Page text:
When we were taught to write in school, more was better. Our goal was to demonstrate everything we’d learned (or at least, read on SparkNotes) and the best way to do that was to write long, detailed essays that included plenty of advanced words.
It’s time we learned to write less.
It’s never easy to break a habit, but if you’re going to be an effective business writer, it needs to be done. You’re no longer writing to show off what you know. Now, you’re writing to inform, to persuade, or to drive action. That’s an entirely different skill.
Don’t just take my word for it. Here are four compelling reasons to write less:
1. Attention spans are short
Your readers are busy. The longer and more complex your writing is, the less likely they are to give it their full attention, or even to read it at all. It’s far better to have a few paragraphs that are read and understood than a few pages sitting unread in someone’s inbox.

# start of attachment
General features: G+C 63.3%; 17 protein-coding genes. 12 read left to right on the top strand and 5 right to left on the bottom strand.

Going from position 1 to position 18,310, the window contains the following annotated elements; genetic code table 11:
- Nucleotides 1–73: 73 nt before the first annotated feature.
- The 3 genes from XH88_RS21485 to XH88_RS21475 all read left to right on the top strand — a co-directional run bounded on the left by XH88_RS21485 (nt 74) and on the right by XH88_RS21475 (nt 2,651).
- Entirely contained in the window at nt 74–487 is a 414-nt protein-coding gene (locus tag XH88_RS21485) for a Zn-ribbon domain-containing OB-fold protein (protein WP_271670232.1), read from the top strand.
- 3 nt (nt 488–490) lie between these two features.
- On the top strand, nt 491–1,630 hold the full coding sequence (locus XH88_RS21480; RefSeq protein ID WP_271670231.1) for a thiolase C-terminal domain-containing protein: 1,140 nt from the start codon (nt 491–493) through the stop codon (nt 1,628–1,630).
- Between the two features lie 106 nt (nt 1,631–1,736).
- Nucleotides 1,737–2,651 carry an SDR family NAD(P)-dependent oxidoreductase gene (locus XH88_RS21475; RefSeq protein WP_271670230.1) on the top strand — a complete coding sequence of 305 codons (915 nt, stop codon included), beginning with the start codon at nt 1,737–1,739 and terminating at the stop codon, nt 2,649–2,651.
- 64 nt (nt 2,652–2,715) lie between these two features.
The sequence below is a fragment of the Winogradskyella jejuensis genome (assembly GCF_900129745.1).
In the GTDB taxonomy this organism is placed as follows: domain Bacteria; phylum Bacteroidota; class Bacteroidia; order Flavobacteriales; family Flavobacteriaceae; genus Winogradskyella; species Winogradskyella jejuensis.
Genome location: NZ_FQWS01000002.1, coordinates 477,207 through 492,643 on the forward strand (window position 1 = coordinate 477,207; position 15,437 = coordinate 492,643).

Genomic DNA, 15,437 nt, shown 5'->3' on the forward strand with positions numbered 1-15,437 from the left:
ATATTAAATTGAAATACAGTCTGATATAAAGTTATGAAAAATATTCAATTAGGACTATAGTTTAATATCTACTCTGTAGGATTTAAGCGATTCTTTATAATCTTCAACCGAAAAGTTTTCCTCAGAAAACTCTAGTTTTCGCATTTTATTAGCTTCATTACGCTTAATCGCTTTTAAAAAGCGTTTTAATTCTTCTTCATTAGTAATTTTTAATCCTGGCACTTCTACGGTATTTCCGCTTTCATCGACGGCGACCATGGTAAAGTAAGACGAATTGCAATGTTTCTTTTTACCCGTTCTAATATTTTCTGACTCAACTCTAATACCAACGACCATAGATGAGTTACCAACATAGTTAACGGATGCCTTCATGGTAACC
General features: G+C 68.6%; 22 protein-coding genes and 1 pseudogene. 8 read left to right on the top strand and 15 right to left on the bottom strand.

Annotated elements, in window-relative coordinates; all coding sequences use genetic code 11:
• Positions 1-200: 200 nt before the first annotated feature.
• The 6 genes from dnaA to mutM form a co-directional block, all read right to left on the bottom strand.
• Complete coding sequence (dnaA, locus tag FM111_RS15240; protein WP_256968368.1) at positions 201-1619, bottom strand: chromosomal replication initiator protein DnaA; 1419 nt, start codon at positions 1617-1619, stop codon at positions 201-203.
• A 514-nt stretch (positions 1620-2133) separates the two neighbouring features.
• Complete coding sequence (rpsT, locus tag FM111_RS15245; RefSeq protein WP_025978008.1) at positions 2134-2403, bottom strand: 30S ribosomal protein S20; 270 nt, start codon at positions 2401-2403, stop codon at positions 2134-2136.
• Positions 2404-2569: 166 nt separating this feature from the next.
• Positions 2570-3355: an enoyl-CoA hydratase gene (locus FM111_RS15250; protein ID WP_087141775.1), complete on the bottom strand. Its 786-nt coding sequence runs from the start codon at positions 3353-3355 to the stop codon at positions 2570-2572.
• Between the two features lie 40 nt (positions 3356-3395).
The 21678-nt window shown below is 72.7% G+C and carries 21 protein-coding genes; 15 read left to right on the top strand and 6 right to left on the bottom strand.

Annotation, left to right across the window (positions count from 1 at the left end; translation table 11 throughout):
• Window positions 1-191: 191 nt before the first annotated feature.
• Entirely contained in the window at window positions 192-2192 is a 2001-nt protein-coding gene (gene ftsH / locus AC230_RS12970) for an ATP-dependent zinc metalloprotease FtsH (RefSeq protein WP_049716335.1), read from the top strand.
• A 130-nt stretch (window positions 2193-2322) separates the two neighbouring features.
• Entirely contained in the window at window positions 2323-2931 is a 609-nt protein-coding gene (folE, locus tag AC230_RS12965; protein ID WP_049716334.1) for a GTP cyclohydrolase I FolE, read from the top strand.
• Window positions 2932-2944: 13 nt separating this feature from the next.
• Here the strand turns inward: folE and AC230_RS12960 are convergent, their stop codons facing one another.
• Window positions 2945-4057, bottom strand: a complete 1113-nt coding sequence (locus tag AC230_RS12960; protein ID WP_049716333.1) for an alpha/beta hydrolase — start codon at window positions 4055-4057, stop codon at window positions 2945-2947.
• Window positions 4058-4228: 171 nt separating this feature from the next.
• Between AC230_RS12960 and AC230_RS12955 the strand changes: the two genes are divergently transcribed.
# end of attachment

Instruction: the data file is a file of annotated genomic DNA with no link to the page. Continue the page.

2. It forces you to focus on what’s important
It’s always tempting to include more detail. After all, why risk leaving out something that might be relevant? Unfortunately, this means your most important content often gets lost among the clutter. Writing less forces you to focus on what you really want to say, resulting in a clearer, more persuasive message.
3. It gives your writing weight
Talk too much, and you might find people stop paying attention. It’s no different with writing. We’re judged by our readers on the average quality of what we write, not on the best bits. If you can write short, clear content that gets straight to the point, you’ll get a reputation as someone who’s worth paying attention to.
4. Your readers will thank you
Remember the golden rule: put your reader first. Nobody likes to feel as if their time is being wasted, and nobody likes hunting through a wall of text to find what they’re looking for. Put in the effort to focus your writing on what your readers need to know, and they’ll return the favour by giving you their time and listening to what you have to say.